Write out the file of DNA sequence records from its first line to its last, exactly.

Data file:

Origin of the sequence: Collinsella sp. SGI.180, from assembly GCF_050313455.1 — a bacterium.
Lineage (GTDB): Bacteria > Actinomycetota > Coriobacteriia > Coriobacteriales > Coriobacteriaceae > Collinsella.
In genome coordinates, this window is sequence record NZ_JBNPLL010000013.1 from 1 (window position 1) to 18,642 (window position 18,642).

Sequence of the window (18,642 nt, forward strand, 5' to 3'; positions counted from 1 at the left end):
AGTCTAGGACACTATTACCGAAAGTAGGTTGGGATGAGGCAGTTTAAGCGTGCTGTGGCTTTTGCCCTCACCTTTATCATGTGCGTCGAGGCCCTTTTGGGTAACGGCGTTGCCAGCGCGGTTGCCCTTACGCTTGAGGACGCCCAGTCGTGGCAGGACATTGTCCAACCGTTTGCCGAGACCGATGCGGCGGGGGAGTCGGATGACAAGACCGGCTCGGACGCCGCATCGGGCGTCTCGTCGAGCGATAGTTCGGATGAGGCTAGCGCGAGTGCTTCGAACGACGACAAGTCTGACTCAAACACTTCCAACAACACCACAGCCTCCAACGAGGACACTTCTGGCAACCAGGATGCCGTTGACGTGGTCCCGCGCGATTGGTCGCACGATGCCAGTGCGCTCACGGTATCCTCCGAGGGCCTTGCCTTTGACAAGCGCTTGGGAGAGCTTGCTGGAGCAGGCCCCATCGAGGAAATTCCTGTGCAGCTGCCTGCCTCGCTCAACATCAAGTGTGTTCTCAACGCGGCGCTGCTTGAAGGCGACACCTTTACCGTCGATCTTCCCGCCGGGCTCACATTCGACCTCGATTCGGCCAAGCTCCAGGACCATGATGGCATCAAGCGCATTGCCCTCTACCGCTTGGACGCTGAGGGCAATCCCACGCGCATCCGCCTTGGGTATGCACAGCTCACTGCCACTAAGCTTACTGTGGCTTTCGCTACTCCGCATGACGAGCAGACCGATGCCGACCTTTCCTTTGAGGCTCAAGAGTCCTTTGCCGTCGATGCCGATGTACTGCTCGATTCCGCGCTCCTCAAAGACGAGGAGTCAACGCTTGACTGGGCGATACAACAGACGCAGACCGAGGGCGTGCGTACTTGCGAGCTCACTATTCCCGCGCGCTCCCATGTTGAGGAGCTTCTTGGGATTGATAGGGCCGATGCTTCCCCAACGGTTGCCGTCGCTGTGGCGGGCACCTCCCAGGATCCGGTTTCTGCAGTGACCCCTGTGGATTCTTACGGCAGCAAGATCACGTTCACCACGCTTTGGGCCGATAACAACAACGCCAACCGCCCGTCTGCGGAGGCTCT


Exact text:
Origin of the sequence: Collinsella sp. SGI.180, from assembly GCF_050313455.1 — a bacterium.
Lineage (GTDB): Bacteria > Actinomycetota > Coriobacteriia > Coriobacteriales > Coriobacteriaceae > Collinsella.
In genome coordinates, this window is sequence record NZ_JBNPLL010000013.1 from 1 (window position 1) to 18,642 (window position 18,642).

Sequence of the window (18,642 nt, forward strand, 5' to 3'; positions counted from 1 at the left end):
AGTCTAGGACACTATTACCGAAAGTAGGTTGGGATGAGGCAGTTTAAGCGTGCTGTGGCTTTTGCCCTCACCTTTATCATGTGCGTCGAGGCCCTTTTGGGTAACGGCGTTGCCAGCGCGGTTGCCCTTACGCTTGAGGACGCCCAGTCGTGGCAGGACATTGTCCAACCGTTTGCCGAGACCGATGCGGCGGGGGAGTCGGATGACAAGACCGGCTCGGACGCCGCATCGGGCGTCTCGTCGAGCGATAGTTCGGATGAGGCTAGCGCGAGTGCTTCGAACGACGACAAGTCTGACTCAAACACTTCCAACAACACCACAGCCTCCAACGAGGACACTTCTGGCAACCAGGATGCCGTTGACGTGGTCCCGCGCGATTGGTCGCACGATGCCAGTGCGCTCACGGTATCCTCCGAGGGCCTTGCCTTTGACAAGCGCTTGGGAGAGCTTGCTGGAGCAGGCCCCATCGAGGAAATTCCTGTGCAGCTGCCTGCCTCGCTCAACATCAAGTGTGTTCTCAACGCGGCGCTGCTTGAAGGCGACACCTTTACCGTCGATCTTCCCGCCGGGCTCACATTCGACCTCGATTCGGCCAAGCTCCAGGACCATGATGGCATCAAGCGCATTGCCCTCTACCGCTTGGACGCTGAGGGCAATCCCACGCGCATCCGCCTTGGGTATGCACAGCTCACTGCCACTAAGCTTACTGTGGCTTTCGCTACTCCGCATGACGAGCAGACCGATGCCGACCTTTCCTTTGAGGCTCAAGAGTCCTTTGCCGTCGATGCCGATGTACTGCTCGATTCCGCGCTCCTCAAAGACGAGGAGTCAACGCTTGACTGGGCGATACAACAGACGCAGACCGAGGGCGTGCGTACTTGCGAGCTCACTATTCCCGCGCGCTCCCATGTTGAGGAGCTTCTTGGGATTGATAGGGCCGATGCTTCCCCAACGGTTGCCGTCGCTGTGGCGGGCACCTCCCAGGATCCGGTTTCTGCAGTGACCCCTGTGGATTCTTACGGCAGCAAGATCACGTTCACCACGCTTTGGGCCGATAACAACAACGCCAACCGCCCGTCTGCGGAGGCTCT